WILTON - State Representative Gail Lavielle (R-143), Ranking Member of the legislature’s Appropriations Committee and member of the Transportation Committee, has expressed grave concerns about the results of a 44-page state audit of Connecticut’s Port Authority, which revealed serious management and ethical issues.

During an informational hearing on the audit held Wednesday, Dec. 4, by the Transportation Committee, legislators had an opportunity to question former Port Authority management on the audit’s findings, which included failure to keep accounting records, undocumented expenses, a poor procurement process for major contracts, incomplete employment policies, and questionable ethics.

After the hearing, Lavielle crticized the Port Authority for “gross mismanagement,” saying it was hard to tell if it was a case of “incompetence or malfeasance.”

She also expressed disppointment with the Port Authority’s board. “It was very disappointing to hear that the people who were appointed to lead the board of this quasi-public agency — because, one hopes, of their extensive experience and familiarity with common management procedures and governance —felt unable to recognize the gaps and deficits in procedures, practices, and ethics highlighted by the audit and the responsibilities they had to call attention to them and find remedies. The State Auditors of Public Accounts themselves said that they had never seen a quasi-public agency in such disarray. These conditions should have triggered loud cries of alarm from board members, particularly the chairs, but that did not happen until the auditors released their first report earlier this year,” she said.

She said it was important to restore the trust of taxpayers and mandate rigorous stewardship of the Port Authority and other quasi-public state entities.

“Given the questionable management practices of the past four years, it is also essential that the $93 million wind energy agreement negotiated by prior management be carefully reviewed by the legislature and, if possible, the State Contracting Board. These same issues must not be allowed to occur anywhere else. Meanwhile, I hope that a full public hearing on the Port Authority’s audit will be scheduled in short order, as state law requires,” she said.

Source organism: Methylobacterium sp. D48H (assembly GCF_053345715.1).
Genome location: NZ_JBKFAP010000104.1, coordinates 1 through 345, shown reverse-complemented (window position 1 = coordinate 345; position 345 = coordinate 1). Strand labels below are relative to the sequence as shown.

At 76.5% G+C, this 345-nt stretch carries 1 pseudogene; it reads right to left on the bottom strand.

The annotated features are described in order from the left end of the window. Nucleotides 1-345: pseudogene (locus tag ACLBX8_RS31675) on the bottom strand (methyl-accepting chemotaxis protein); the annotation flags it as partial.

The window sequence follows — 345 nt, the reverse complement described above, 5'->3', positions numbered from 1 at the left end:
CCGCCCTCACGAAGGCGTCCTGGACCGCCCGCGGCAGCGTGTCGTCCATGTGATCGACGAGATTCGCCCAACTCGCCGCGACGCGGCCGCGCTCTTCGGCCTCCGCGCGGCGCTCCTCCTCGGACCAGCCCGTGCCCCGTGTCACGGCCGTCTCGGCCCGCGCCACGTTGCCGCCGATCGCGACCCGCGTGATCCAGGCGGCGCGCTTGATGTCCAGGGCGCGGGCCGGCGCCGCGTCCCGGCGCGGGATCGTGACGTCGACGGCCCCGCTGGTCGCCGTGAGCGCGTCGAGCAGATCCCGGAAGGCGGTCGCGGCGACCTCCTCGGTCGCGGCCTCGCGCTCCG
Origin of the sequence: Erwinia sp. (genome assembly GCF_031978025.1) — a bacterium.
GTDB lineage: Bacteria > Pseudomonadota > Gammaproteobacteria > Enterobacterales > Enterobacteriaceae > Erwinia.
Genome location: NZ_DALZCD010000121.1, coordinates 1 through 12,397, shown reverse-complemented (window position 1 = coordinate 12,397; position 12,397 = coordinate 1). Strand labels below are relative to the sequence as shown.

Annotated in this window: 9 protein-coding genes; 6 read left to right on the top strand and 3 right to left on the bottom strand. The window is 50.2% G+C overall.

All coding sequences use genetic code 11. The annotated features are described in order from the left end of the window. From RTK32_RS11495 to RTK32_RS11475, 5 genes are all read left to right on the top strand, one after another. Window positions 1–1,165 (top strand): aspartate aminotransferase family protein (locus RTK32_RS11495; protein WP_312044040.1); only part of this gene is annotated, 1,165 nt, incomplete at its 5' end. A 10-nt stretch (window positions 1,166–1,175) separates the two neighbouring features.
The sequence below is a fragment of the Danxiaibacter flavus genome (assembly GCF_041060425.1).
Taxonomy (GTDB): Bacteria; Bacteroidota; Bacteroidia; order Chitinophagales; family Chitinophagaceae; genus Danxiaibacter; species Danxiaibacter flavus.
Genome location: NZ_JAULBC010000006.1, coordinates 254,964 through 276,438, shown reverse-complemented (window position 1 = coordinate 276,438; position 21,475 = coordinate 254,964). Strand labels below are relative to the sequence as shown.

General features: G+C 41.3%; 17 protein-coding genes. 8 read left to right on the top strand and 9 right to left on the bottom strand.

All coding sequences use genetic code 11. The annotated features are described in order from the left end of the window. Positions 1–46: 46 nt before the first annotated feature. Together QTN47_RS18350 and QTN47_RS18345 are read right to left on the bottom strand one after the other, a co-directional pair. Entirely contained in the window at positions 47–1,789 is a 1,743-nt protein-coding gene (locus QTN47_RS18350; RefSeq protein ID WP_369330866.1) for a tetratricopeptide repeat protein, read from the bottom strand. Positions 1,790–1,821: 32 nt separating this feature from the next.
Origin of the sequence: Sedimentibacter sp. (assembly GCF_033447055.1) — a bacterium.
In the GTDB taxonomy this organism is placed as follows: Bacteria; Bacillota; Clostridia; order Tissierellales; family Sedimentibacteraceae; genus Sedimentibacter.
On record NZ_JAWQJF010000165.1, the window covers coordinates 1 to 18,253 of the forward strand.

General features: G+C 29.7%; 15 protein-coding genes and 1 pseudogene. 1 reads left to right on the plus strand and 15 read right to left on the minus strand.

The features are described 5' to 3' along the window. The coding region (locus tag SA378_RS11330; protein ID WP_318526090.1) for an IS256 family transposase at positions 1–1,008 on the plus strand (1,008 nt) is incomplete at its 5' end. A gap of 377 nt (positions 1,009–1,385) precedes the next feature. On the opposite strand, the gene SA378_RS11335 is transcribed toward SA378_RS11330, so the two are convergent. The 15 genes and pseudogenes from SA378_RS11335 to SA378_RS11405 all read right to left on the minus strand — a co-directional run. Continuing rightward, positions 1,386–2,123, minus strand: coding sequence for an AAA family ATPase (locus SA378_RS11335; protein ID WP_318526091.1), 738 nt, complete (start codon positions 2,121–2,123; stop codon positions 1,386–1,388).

The Port Authority is a quasi-public agency and was established in 2015 to oversee deep water ports in Bridgeport, New Haven and New London and is responsible for developing, marketing and promoting Connecticut’s maritime economy.

The first report by the state auditors was published in May 2019 and covered fiscal years 2016 and 2017. The subsequent report covering fiscal years 2018 and 2019 was released on Oct. 31.

In the wake of the publication of the first report, the two former board chairs of the Port Authority resigned, and the Lamont administration has appointed an acting board chair and taken measures to increase administrative oversight of the agency.

The Port Authority came under fire earlier this year for a number of decisions that were made public.

Bonnie Reemsnyder, chair of the Connecticut Port Authority’s board, resigned following news reports about the authority’s expenditure of $3,250 to purchase photographic office art from her daughter through a decorator. Scott Bates, who approved the purchase of the art and also serves as Deputy Secretary of the State, also resigned his seat on the board. The $3,250 was refunded and the artwork was returned to the artist, according to the audit.

State Rep. Gail Lavielle represents the 143rd House district, which includes parts of Wilton, Norwalk, and Westport. An Assistant Minority Leader, she is Ranking Member of the legislature’s Appropriations Committee and a member of the Education Committee and the Transportation Committee.

This story includes additional reports by the Connecticut Post.